By Annette Hinkle
North Haven artist April Gornik is renown for her spectacularly ethereal landscape paintings. Her work can alternately speak of turbulence or absolute calm, and while the places she portrays can feel as familiar as our own backyard, something in them remains elusive, making us realize these are landscapes that are not accessible in reality.
While people around the world know Gornik’s work, few have been inside the artist’s working space. But this Saturday, residents will have a chance to do just that when Canio’s Cultural Café hosts a visit to Gornik’s North Haven studio.
In the late 1990s, when Gornik and her husband, artist Eric Fischl, were looking to build their house and studios on five acres overlooking Fresh Pond in North Haven, they turned to architect Lee H. Skolnick. Skolnick had already designed a studio addition for the couple at their Harrison Street home in Sag Harbor, but in North Haven, they were able to realize a vision.
The result is an Asian-inspired compound of sorts, with a house and separate twin studios for Gornik and Fischl all centered around an interior courtyard rife with garden areas and places for relaxing and entertaining.
“Architecturally, we liked Japanese and arts and crafts,” explains Gornik. “When you’re between the studios, there’s a hole in the connector portico and a Roman compluvium and impluvium. A compluvium collects rainwater and impluvium stores it.”
On rainy days, a trough in the concrete steps becomes a water feature, allowing rain to flow like a stream.
“That’s taken from houses in Pompeii and we loved them,” says Gornik. “We just wanted the feeling of the house and studios to be very inside/outside, so you didn’t have a formal differentiation between one and the other.”
“One reason the materials here look the way they do is we like things to look like what they are,” she adds. “Wood should look like wood, not plasticized, the concrete remains simple. The whole idea was to not stand out and it sprawls around the hill.
“This house just posed the possibility of making a dream house,” says Gornik. “And we did.”
Gornik and Fischl’s studios act as sentinels marking the entrance of the property. Their proximity gives both artists an opportunity to pop in on one another, check out their work, make dinner plans or look for a missing cat.
“The studios are identical. They have the same footprint, but we divide them differently,” explains Gornik. “I like my working space to feel like a square. I find it a calming proportion. Maybe it’s the old mafia ‘back to the wall’ notion.”
Inside Gornik’s studio, the working walls are in the neighborhood of 14” feet high while there’s another 10 feet or more of space sloping up to the peaked roof. While the design offers a light filled and airy aesthetic, Gornik doesn’t see the soaring ceilings as instrumental in her working process.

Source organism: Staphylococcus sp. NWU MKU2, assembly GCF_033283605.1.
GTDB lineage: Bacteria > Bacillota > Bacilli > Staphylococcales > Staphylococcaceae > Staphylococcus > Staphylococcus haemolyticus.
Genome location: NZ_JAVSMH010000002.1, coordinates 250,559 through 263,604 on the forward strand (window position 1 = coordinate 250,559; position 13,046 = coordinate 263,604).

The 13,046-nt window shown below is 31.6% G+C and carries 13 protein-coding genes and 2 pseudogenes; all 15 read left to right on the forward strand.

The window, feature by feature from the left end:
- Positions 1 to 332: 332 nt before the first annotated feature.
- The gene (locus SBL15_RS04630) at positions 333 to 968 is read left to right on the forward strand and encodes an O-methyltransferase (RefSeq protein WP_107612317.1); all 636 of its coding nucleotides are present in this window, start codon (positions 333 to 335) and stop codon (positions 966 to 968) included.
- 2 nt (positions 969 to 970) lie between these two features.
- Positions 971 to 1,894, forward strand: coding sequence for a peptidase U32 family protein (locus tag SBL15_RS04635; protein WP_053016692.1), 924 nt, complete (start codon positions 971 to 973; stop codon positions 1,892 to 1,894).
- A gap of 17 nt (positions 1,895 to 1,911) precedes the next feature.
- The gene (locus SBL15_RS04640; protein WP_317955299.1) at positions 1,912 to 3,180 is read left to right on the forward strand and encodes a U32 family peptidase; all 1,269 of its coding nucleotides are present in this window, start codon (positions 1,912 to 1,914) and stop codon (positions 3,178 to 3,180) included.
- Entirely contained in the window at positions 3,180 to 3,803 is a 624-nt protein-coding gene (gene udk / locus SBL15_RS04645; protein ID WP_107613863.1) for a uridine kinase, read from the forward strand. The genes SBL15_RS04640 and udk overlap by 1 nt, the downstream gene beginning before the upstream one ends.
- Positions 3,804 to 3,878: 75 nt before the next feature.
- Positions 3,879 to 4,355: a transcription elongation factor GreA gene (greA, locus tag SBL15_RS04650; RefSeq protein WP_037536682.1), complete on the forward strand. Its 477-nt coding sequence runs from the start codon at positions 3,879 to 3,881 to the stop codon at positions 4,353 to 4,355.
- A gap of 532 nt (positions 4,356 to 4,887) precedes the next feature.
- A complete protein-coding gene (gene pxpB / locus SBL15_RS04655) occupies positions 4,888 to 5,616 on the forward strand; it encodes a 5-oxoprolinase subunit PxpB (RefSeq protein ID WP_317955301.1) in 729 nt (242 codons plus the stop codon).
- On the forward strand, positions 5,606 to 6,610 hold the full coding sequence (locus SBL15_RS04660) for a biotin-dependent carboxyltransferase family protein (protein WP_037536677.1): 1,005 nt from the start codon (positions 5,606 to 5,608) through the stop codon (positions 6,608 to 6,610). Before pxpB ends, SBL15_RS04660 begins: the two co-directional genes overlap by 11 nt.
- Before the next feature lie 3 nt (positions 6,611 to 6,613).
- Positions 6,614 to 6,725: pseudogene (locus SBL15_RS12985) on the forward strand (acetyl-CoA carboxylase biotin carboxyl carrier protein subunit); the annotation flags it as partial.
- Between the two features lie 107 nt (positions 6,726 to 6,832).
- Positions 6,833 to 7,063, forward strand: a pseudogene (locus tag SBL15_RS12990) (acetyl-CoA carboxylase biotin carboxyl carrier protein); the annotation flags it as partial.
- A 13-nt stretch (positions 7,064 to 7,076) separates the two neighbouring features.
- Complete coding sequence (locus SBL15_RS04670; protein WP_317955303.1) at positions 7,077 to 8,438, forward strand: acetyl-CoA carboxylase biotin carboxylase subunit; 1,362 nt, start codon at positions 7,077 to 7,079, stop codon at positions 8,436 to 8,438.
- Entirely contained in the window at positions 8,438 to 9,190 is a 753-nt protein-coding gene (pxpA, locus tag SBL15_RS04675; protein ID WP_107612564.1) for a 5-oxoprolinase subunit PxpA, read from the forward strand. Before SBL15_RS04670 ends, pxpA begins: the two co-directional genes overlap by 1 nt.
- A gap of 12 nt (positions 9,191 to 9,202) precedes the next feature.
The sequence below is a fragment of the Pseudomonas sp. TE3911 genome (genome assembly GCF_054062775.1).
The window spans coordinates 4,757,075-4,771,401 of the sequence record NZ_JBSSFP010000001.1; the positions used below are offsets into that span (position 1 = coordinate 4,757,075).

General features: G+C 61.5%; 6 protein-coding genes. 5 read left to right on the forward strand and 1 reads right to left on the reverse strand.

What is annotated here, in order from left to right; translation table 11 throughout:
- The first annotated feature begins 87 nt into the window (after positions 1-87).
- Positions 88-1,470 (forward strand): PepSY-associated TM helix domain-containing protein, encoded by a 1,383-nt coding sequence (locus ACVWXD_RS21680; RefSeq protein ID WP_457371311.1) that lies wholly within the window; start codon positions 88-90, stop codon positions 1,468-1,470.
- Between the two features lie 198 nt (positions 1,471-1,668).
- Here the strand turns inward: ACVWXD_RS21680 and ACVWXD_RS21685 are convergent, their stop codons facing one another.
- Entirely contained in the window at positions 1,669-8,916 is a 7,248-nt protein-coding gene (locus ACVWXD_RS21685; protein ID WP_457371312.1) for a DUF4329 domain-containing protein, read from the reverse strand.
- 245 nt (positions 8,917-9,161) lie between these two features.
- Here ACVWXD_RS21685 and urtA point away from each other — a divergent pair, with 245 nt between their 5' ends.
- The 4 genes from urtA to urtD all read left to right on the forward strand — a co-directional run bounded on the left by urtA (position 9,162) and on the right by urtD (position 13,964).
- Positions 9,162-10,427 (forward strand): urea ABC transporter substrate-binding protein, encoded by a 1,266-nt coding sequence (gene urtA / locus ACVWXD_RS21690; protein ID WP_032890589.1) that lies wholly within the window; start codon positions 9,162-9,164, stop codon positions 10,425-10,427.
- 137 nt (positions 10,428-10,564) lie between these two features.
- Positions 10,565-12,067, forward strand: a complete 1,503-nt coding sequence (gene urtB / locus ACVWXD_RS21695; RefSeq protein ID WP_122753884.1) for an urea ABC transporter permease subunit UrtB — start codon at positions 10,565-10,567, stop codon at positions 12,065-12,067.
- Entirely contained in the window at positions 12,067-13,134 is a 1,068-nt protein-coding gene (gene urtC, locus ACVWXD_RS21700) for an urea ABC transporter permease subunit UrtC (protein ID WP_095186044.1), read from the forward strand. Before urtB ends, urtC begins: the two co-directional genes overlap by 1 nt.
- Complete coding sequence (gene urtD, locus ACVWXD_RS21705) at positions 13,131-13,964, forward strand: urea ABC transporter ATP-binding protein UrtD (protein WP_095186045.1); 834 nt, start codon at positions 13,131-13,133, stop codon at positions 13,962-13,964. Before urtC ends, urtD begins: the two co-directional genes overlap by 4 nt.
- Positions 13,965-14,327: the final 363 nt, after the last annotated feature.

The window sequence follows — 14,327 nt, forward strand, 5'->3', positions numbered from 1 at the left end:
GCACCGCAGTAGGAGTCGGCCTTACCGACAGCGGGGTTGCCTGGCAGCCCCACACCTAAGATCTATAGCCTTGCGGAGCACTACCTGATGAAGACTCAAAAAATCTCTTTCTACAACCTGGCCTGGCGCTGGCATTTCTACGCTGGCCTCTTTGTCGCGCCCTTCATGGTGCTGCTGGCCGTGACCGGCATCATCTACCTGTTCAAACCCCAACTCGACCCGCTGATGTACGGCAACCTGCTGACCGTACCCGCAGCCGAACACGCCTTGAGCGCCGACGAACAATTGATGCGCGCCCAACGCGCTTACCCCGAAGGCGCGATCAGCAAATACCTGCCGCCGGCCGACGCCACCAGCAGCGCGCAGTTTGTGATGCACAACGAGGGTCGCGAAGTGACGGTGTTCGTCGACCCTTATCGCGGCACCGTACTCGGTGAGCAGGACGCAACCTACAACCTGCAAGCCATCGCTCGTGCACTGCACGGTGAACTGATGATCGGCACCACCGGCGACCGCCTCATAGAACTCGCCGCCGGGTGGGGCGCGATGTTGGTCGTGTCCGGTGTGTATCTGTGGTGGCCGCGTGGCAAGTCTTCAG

“It wasn’t a consideration,” she says. “I think a certain amount of human scale is necessary for me to be comfortable in a space, but even in inspirational spaces there still has to be a sense of the human scale.”
“My eye can be drawn up in here, but it’s not something that informs the work,” she says. “It’s a luxurious bit of air.”
“Any studio you’re not sharing with another artist is an inspiration,” adds Gornik who paints every day.
“I prefer working in the afternoon and I work up to maybe four hours — that’s paint to canvas time,” she says. “More than four hours is a stretch. I’ll go longer if I have a crazy energy burst but have to repaint a lot the next day.”
“Usually that involves whimpering and changes,” says Gornik.
One of the most striking aspects of Gornik’s studio is the massive wall of windows which face Fresh Pond looking southeast (she knows that only because she pulls out her iPhone and taps the compass app to assess the situation).
Obviously, the fabled northern light artists prefer was not a major consideration for Gornik and Fischl.
“I have to admit, we didn’t site the studios looking north like you’re supposed to,” says Gornik. “We sited the whole house in terms of views.”
“When I worked in New York, my studio was in an air shaft with no natural light coming in at all,” she continues. “I was always working in lofts where the light’s indirect — long and skinny. I’ve never gotten addicted to a direct kind of light”
What was important to Gornik, however, was the studio’s interior lighting.
“I wanted to match the kinds of lights that my gallery uses — the halogens,” she explains. “I also wanted to have the lights at certain distance from the wall and equally flooding the paintings.”
While the studio offers spectacular view of the woods and Fresh Pond beyond, it’s not one Gornik loses herself in.
“I’ve never had a nice view like this, but it’s not problematically distracting,” says Gornik. “I’m a very nervous and self-propelled person. It takes a lot for me to day dream and I’m not a ‘gaze out the window’ kind of person. I rarely do stuff like that.”
It may also be that, for Gornik, the view is largely irrelevant. That’s because though she is technically a landscape painter, Gornik’s paintings are never literal interpretations of a specific place.
“There’s always been a certain amount of artifice in my work that I think gives the paintings dynamic tension and feels more interior,” explains Gornik, “which is how I feel about the way nature strikes me.”
“It’s interiorized,” she adds. “For me, it’s like trying to locate my inner self in the outside world.”
Canio’s Cultural Café’s visit to April Gornik’s studio is Saturday, October 5, 2013 at 4 p.m. Guild Hall art curator Christina Strassfield will lead a conversation with Gornik in her studio. The event is a fundraiser and tickets are $125. To reserve, call 725-4926 or visit Canio’s, 290 Main Street, Sag Harbor.